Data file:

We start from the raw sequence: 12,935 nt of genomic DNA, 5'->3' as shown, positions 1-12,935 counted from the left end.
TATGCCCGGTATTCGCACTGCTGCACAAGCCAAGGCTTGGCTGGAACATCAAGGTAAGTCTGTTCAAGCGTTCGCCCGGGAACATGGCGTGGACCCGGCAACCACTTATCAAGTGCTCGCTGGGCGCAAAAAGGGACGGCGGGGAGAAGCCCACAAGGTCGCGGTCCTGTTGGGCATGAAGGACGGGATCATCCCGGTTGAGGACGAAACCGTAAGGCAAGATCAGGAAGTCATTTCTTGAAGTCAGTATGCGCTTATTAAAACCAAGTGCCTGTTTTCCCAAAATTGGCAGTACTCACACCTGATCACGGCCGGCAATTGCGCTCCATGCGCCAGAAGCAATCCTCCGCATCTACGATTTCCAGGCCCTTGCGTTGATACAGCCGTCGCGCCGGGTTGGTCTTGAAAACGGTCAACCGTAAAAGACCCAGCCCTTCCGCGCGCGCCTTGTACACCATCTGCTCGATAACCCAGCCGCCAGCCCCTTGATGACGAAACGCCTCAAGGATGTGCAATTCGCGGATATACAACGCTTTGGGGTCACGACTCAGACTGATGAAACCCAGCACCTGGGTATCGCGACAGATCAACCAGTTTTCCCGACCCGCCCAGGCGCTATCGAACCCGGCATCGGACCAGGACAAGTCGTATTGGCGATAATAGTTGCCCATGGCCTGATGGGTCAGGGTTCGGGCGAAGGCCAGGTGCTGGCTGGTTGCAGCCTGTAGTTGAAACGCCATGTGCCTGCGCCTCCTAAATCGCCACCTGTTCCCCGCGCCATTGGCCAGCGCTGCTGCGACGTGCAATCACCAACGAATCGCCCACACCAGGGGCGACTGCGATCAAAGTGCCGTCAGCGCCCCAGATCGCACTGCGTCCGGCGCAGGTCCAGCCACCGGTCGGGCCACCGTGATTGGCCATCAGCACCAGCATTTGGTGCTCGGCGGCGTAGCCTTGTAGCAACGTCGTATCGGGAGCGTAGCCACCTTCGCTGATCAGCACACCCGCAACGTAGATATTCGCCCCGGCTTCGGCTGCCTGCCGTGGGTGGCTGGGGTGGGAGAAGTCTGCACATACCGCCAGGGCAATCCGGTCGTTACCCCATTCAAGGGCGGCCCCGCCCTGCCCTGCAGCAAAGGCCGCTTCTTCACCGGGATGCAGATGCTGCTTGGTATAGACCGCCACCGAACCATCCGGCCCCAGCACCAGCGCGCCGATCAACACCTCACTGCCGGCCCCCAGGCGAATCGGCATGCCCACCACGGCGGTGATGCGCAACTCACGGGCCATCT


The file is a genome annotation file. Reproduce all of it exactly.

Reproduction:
We start from the raw sequence: 12,935 nt of genomic DNA, 5'->3' as shown, positions 1-12,935 counted from the left end.
TATGCCCGGTATTCGCACTGCTGCACAAGCCAAGGCTTGGCTGGAACATCAAGGTAAGTCTGTTCAAGCGTTCGCCCGGGAACATGGCGTGGACCCGGCAACCACTTATCAAGTGCTCGCTGGGCGCAAAAAGGGACGGCGGGGAGAAGCCCACAAGGTCGCGGTCCTGTTGGGCATGAAGGACGGGATCATCCCGGTTGAGGACGAAACCGTAAGGCAAGATCAGGAAGTCATTTCTTGAAGTCAGTATGCGCTTATTAAAACCAAGTGCCTGTTTTCCCAAAATTGGCAGTACTCACACCTGATCACGGCCGGCAATTGCGCTCCATGCGCCAGAAGCAATCCTCCGCATCTACGATTTCCAGGCCCTTGCGTTGATACAGCCGTCGCGCCGGGTTGGTCTTGAAAACGGTCAACCGTAAAAGACCCAGCCCTTCCGCGCGCGCCTTGTACACCATCTGCTCGATAACCCAGCCGCCAGCCCCTTGATGACGAAACGCCTCAAGGATGTGCAATTCGCGGATATACAACGCTTTGGGGTCACGACTCAGACTGATGAAACCCAGCACCTGGGTATCGCGACAGATCAACCAGTTTTCCCGACCCGCCCAGGCGCTATCGAACCCGGCATCGGACCAGGACAAGTCGTATTGGCGATAATAGTTGCCCATGGCCTGATGGGTCAGGGTTCGGGCGAAGGCCAGGTGCTGGCTGGTTGCAGCCTGTAGTTGAAACGCCATGTGCCTGCGCCTCCTAAATCGCCACCTGTTCCCCGCGCCATTGGCCAGCGCTGCTGCGACGTGCAATCACCAACGAATCGCCCACACCAGGGGCGACTGCGATCAAAGTGCCGTCAGCGCCCCAGATCGCACTGCGTCCGGCGCAGGTCCAGCCACCGGTCGGGCCACCGTGATTGGCCATCAGCACCAGCATTTGGTGCTCGGCGGCGTAGCCTTGTAGCAACGTCGTATCGGGAGCGTAGCCACCTTCGCTGATCAGCACACCCGCAACGTAGATATTCGCCCCGGCTTCGGCTGCCTGCCGTGGGTGGCTGGGGTGGGAGAAGTCTGCACATACCGCCAGGGCAATCCGGTCGTTACCCCATTCAAGGGCGGCCCCGCCCTGCCCTGCAGCAAAGGCCGCTTCTTCACCGGGATGCAGATGCTGCTTGGTATAGACCGCCACCGAACCATCCGGCCCCAGCACCAGCGCGCCGATCAACACCTCACTGCCGGCCCCCAGGCGAATCGGCATGCCCACCACGGCGGTGATGCGCAACTCACGGGCCATCT